A second program, Livestock Indemnity Program (LIP), covers farms with livestock deaths in excess of normal due to an adverse weather event. Eligible livestock include beef and dairy cattle, bison, poultry, sheep, goats, swine, horses, and others.

Farmers are encouraged to contact their local FSA office about these programs and begin compiling their records.  More information on disaster assistance is available at www.fsa.usda.gov  or your local FSA office. 

"We implemented these programs in record time," said Agriculture Secretary Vilsack. "To ensure enrollment goes as smoothly as possible, dedicated staff in over 2,000 Farm Service Agency offices across the country are doing everything necessary to help producers that have suffered through two and a half difficult years with no assistance because these programs were awaiting Congressional action."

Depending on the size and type of farm or ranch operation, eligible producers can enroll in one of four programs administered by the Farm Service Agency. The Livestock Forage Disaster Program (LFP), and the Livestock Indemnity Program (LIP) will provide payments to eligible producers for livestock deaths and grazing losses that have occurred since the expiration of the livestock disaster assistance programs in 2011, and including calendar years 2012, 2013, and 2014. The Emergency Assistance for Livestock, Honeybees, and Farm-Raised Fish Program (ELAP) provides emergency assistance to eligible producers of livestock, honeybees and farm-raised fish that have suffered losses because of disease, severe weather, blizzards and wildfires.

Producers signing up for these programs are encouraged to contact their local FSA office for information on the types of records needed and to schedule an appointment. Taking these steps in advance will help producers ensure their application moves through the process as quickly as possible.

 Supporting documents may include livestock birth records, purchase and transportation receipts, photos and ownership records showing the number and type of livestock lost, documents listing the gallons of water transported to livestock during drought, and more. Crop records may include purchase receipts for eligible trees, bushes, or vines, seed and fertilizer purchases, planting and production records, and documentation of labor and equipment used to plant or remove eligible trees, bushes, or vines.

 Producers have three to nine months to apply depending on the program and year of the loss. Details are available from any local FSA office.

For more information, producers may review the 2014 Farm Bill Fact Sheet, and the LIP, LFP, ELAP and TAP fact sheets online, or visit any local FSA office or USDA Service Center.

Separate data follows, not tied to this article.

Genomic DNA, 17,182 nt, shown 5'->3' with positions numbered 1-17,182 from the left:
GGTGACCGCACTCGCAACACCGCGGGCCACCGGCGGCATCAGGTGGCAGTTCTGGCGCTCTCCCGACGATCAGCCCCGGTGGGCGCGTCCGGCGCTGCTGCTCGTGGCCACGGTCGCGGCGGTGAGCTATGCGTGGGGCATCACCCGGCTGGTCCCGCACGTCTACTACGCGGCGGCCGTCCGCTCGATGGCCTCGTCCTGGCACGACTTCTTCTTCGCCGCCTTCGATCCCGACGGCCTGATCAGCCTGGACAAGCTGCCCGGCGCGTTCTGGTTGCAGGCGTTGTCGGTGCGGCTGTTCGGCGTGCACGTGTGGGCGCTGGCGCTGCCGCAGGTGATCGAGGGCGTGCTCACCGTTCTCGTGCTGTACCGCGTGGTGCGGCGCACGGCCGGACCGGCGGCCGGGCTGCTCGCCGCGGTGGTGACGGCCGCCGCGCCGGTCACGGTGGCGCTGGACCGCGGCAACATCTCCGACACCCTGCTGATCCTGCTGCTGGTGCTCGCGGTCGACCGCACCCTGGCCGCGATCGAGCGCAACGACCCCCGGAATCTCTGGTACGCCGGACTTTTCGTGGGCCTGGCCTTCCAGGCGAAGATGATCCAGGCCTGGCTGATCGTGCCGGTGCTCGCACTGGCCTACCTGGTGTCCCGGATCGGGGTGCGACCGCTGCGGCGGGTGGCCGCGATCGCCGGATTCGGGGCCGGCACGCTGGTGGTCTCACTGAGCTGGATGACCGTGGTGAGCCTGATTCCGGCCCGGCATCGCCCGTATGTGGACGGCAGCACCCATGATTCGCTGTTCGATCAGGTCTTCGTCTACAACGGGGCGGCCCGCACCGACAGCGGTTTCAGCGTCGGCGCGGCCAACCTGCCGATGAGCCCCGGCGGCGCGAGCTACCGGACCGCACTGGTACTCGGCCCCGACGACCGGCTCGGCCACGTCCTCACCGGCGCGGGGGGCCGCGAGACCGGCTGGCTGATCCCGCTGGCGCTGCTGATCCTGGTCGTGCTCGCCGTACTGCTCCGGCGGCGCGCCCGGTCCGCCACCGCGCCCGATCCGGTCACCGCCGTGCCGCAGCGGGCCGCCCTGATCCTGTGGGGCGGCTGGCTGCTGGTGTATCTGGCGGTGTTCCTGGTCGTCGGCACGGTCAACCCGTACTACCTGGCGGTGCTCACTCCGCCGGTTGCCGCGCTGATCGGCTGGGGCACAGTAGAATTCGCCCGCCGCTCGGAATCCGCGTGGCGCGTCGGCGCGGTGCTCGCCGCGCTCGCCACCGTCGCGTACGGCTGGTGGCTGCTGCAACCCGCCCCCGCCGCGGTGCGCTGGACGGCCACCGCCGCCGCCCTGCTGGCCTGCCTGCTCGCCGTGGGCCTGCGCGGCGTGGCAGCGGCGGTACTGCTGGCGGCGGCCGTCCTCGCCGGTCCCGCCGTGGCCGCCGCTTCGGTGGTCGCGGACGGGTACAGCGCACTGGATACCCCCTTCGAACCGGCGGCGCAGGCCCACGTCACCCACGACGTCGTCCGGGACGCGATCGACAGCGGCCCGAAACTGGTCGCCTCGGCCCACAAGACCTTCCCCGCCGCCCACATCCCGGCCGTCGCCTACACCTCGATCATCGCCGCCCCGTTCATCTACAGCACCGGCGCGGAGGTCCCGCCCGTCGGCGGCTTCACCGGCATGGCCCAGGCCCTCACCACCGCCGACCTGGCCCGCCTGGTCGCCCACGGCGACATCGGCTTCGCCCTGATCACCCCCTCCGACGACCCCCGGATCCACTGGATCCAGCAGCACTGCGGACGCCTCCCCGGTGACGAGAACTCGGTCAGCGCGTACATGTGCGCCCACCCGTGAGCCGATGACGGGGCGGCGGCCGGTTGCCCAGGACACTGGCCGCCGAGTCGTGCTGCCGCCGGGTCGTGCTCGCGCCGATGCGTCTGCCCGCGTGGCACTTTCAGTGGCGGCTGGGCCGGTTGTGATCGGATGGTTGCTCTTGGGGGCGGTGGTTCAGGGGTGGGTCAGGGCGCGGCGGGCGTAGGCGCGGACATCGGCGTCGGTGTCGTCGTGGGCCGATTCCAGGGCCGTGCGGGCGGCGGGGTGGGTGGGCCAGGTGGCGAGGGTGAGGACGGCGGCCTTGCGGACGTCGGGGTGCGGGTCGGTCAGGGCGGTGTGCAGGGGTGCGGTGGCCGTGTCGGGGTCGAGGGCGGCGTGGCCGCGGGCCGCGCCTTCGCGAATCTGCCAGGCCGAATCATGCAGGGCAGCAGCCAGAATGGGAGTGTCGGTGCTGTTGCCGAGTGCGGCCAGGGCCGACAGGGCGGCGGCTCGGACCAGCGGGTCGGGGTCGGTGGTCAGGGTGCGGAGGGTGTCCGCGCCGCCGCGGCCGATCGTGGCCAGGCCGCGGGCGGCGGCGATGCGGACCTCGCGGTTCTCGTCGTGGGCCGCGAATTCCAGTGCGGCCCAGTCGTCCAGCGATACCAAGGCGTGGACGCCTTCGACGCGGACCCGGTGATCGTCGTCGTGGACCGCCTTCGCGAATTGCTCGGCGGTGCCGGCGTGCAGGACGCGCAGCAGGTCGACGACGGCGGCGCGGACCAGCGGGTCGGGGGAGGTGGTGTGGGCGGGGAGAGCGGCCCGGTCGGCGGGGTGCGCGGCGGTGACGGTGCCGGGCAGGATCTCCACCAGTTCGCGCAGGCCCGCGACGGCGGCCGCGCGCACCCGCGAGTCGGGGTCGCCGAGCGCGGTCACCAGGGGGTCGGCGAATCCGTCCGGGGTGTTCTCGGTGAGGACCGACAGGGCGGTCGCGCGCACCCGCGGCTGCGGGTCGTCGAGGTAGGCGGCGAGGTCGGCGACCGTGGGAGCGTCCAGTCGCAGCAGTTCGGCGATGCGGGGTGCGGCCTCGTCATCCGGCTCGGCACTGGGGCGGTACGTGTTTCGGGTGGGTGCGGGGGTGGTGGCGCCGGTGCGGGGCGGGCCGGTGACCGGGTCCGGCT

Wednesday, May 7, 2014

Learn about Goat Herd Improvement Program on Thursday

By Kraig Stemme, DVM

Dr. Ken Andries, PhD, an Animal Science Specialist at Kentucky State University, is leading a webinar on Thursday, May 8 at 8 p.m. Eastern time entitled “How the Goat Industry Can Benefit from the National Sheep Improvement Program (NSIP).” 
In case you are scratching your head wondering, “Why should goat producers be involved with the NSIP?” let me explain that Dr. Andries leads the Goat Herd Improvement Program.  This program at Kentucky State University is an on-farm performance testing program that is available to any goat producer as long as the producer is willing to allow Dr. Andries to use their data for his research. 
If you wish to participate in the webinar or want more information, please contact Susan Schoenian at sschoen@umd.edu or call 301-432-2767. Anyone with a connection to the Internet may participate. High-speed access is recommended. The webinars use Adobe Connect software. Smart phones and tablet computes require mobile versions of the software. To register, send an e-mail message to pthomas@umd.edu. Registrants will receive log-in information via e-mail.
One of the things that the GHIP data allows is the calculation of averages that help producers determine where they stand and what is average or expected production from their herds. This data analysis requires large data sets, which are not generally available for meat goats. The information presented below is from the complete combined data set as of October, 2013.
For example, the adjusted weaning weight is adjusted for age at weaning, type of birth and rearing, age of dam, and sex of the kid. This helps standardize the data for better comparison. In the Dam summary the birth and weaning weights are the total weight born or weaned for each dam
As of October 2013, the data set has 8,652 kids, 4,502 dams and 436 sires represented. The data was provided by a total of 63 herds, some with up to eight years of data provided. The program has continued to grow and there are herds requesting information all the time. While not all producers provide all the requested data, it is important to remember that any data is better than no data. However the more data (and more compete the data), the better the analysis.
If you are not a participant in the GHIP program and are interested, please contact Dr. Andries at Kenneth.andries@kysu.edu or by phone at 502-597-5094. Take a look at the charts below, and analyze your herd information with these below:

Kid Data Summary as of October, 2013:
Std Deviation
Birth Weight
Weaning Age
Weaning Weight
Average Daily Gain
Weight per day of age
90 day Weight
Adjusted Weaning Weight

Doe Data Summary:
Std Deviation
Age of Dam
Number Born
Total Birth Weight
Number Weaned
Total Weaning Weight
Total 90 Day Weight
Adjusted Weaning Weight
Doe Weight at weaning
Efficiency Ratio